Do YouTube and Facebook distract students? Of course they do! On the other hand, can YouTube and Facebook help students with their school work? Until recently I wasn’t sure, but after my partner’s experience with a professor who wasn’t a good teacher, and seeing how YouTube and Facebook saved her and her classmates from poor grades, I’m convinced that these “digital distractions” can be, if used intelligently, excellent Learning Tools.
Being the father of two teenagers, the husband of a partner that has recently gone back to college, and Systems Administrator at a University Law Library, I have a front row seat on how technology is used and abused in the service of homework, research and education in general. When my partner found herself in a college class with a teaching challenged professor, I was amazed at how she, along with her classmates, used technology to compensate for the poor classroom instruction. Her learning process for each class was as follows:
- She would read the chapter(s) in preparation for class, and usually understand some, but not all of the concepts that she read.
- She and her classmates would go to class and listen to the professor read his power point slides, leaving the chapter’s concepts no clearer than the text book reading.
- Later that evening, my partner would check the facebook group for her class to see if anyone had figured out the main points of the lecture yet. If no one had yet, she would start doing YouTube searches for the key topics in her readings, and would usually find one or more videos that visually explained the topics much more clearly than either the text book or her professor could. For example, check out this explanation of Mitosis on YouTube: http://www.youtube.com/watch?v=VlN7K1-9QB0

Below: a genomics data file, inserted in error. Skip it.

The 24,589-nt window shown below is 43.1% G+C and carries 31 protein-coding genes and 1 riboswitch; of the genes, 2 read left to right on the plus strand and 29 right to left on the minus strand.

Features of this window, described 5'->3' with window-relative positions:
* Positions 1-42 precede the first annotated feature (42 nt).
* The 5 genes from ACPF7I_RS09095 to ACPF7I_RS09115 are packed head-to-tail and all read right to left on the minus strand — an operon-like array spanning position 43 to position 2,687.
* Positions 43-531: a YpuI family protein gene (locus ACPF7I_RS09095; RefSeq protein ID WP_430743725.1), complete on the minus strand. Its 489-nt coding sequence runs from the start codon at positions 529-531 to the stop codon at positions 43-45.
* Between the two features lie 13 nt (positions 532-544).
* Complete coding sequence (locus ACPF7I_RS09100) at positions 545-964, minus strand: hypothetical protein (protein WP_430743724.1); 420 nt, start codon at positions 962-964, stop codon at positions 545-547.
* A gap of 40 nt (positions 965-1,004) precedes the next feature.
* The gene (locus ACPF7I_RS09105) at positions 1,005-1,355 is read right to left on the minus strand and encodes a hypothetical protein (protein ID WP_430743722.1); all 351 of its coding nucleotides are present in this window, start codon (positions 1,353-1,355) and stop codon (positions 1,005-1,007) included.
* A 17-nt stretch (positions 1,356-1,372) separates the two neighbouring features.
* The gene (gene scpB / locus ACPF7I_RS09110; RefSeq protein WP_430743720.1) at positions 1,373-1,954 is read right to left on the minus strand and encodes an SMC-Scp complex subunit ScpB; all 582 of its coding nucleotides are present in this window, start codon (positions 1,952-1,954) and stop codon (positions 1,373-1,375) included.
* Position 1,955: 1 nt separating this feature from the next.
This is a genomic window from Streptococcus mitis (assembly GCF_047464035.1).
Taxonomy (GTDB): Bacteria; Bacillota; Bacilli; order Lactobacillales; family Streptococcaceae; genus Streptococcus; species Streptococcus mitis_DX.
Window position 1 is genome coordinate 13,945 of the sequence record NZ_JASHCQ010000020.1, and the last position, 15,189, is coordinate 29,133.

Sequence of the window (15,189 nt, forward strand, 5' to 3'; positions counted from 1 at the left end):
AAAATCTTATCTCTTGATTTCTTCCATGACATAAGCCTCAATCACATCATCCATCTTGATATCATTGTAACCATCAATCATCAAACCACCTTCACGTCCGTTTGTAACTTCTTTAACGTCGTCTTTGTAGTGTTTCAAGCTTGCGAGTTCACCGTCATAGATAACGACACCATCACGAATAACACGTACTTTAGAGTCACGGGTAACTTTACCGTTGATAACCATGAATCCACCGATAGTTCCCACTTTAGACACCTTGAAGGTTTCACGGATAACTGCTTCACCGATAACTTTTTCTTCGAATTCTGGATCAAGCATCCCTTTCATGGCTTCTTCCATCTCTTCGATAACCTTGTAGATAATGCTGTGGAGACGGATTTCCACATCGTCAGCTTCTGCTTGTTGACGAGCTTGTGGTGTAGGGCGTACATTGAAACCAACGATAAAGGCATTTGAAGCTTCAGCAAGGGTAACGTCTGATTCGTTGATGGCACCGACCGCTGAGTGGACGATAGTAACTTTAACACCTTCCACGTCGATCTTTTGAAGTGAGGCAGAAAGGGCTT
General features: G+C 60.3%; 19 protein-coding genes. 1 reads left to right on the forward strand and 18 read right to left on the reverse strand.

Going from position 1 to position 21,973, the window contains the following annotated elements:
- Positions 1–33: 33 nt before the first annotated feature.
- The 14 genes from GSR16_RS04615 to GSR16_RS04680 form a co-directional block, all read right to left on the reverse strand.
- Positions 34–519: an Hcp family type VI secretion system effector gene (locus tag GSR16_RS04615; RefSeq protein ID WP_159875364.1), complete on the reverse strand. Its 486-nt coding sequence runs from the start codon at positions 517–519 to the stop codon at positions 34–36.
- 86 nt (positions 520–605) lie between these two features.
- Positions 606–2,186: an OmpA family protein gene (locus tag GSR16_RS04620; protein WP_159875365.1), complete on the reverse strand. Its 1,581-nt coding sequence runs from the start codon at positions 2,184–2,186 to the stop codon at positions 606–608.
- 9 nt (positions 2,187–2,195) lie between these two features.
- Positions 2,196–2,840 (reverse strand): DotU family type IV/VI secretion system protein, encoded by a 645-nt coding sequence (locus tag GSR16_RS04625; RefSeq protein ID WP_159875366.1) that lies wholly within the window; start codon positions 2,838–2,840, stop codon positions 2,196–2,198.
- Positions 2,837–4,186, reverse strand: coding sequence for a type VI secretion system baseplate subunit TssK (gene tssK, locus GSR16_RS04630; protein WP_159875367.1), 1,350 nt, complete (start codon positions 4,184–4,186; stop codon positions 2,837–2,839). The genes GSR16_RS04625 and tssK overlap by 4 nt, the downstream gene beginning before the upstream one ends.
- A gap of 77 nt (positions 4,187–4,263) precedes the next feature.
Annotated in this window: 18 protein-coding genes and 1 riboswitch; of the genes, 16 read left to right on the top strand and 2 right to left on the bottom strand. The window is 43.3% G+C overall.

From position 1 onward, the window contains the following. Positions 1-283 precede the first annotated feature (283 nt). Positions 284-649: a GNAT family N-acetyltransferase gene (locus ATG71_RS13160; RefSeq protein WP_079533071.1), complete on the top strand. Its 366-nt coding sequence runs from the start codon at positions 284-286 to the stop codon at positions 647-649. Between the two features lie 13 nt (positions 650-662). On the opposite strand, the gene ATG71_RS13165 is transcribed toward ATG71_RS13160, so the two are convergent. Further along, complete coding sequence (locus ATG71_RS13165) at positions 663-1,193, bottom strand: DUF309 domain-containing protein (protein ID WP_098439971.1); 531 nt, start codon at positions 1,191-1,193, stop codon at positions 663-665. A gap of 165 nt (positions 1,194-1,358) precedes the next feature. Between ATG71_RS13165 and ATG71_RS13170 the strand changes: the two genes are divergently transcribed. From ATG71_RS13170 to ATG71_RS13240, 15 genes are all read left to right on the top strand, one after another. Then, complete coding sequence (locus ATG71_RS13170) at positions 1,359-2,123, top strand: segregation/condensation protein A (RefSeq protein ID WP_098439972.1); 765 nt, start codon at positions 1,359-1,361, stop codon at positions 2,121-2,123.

- After finding a clear explanation, she would post a link to the video on her classes Facebook group. At the same time she would typically find links to other topics from the reading and lecture that classmates had posted.
- She would watch all the videos and make notes from them for later review before exams.
This is how the whole semester went. In the end, in spite of her ineffective teacher, she received an A- grade in the course. Then again, maybe it is because of her teacher’s poor instruction that she and her classmates were forced to spend extra time to find quality materials on-line to explain and learn the concepts they needed to master. To sum up, there seem to be two important tools and trends that were very helpful to my partner and her class:
- The availability of high quality learning resources on YouTube and other websites for college and high school students.
- Facebook’s collaboration capabilities make it very easy for groups to share information (links to YouTube), and then discuss the quality and merits of each of the videos among themselves. All the students are Facebook users, so it is a natural virtual space for them to collaborate in while they work on homework from home or library.